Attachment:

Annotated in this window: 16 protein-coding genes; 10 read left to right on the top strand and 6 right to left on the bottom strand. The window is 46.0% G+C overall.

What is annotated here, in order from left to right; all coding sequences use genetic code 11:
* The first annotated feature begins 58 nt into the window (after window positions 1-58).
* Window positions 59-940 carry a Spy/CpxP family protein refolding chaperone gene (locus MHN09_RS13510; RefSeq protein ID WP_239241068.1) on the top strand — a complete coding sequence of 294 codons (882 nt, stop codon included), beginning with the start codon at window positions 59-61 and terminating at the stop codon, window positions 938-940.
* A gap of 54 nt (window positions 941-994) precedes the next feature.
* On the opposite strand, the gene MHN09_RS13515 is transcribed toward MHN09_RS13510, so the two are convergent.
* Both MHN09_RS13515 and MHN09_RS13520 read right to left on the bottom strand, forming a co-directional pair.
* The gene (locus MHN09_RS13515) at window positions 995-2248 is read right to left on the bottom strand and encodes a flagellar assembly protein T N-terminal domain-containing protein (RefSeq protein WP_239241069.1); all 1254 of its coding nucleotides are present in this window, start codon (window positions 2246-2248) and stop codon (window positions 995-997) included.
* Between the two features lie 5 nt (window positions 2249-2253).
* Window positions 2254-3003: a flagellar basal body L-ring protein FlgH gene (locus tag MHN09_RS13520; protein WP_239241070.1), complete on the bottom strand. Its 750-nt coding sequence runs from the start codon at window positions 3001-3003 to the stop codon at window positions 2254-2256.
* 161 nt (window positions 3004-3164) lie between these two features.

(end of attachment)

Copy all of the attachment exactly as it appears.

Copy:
Annotated in this window: 16 protein-coding genes; 10 read left to right on the top strand and 6 right to left on the bottom strand. The window is 46.0% G+C overall.

What is annotated here, in order from left to right; all coding sequences use genetic code 11:
* The first annotated feature begins 58 nt into the window (after window positions 1-58).
* Window positions 59-940 carry a Spy/CpxP family protein refolding chaperone gene (locus MHN09_RS13510; RefSeq protein ID WP_239241068.1) on the top strand — a complete coding sequence of 294 codons (882 nt, stop codon included), beginning with the start codon at window positions 59-61 and terminating at the stop codon, window positions 938-940.
* A gap of 54 nt (window positions 941-994) precedes the next feature.
* On the opposite strand, the gene MHN09_RS13515 is transcribed toward MHN09_RS13510, so the two are convergent.
* Both MHN09_RS13515 and MHN09_RS13520 read right to left on the bottom strand, forming a co-directional pair.
* The gene (locus MHN09_RS13515) at window positions 995-2248 is read right to left on the bottom strand and encodes a flagellar assembly protein T N-terminal domain-containing protein (RefSeq protein WP_239241069.1); all 1254 of its coding nucleotides are present in this window, start codon (window positions 2246-2248) and stop codon (window positions 995-997) included.
* Between the two features lie 5 nt (window positions 2249-2253).
* Window positions 2254-3003: a flagellar basal body L-ring protein FlgH gene (locus tag MHN09_RS13520; protein WP_239241070.1), complete on the bottom strand. Its 750-nt coding sequence runs from the start codon at window positions 3001-3003 to the stop codon at window positions 2254-2256.
* 161 nt (window positions 3004-3164) lie between these two features.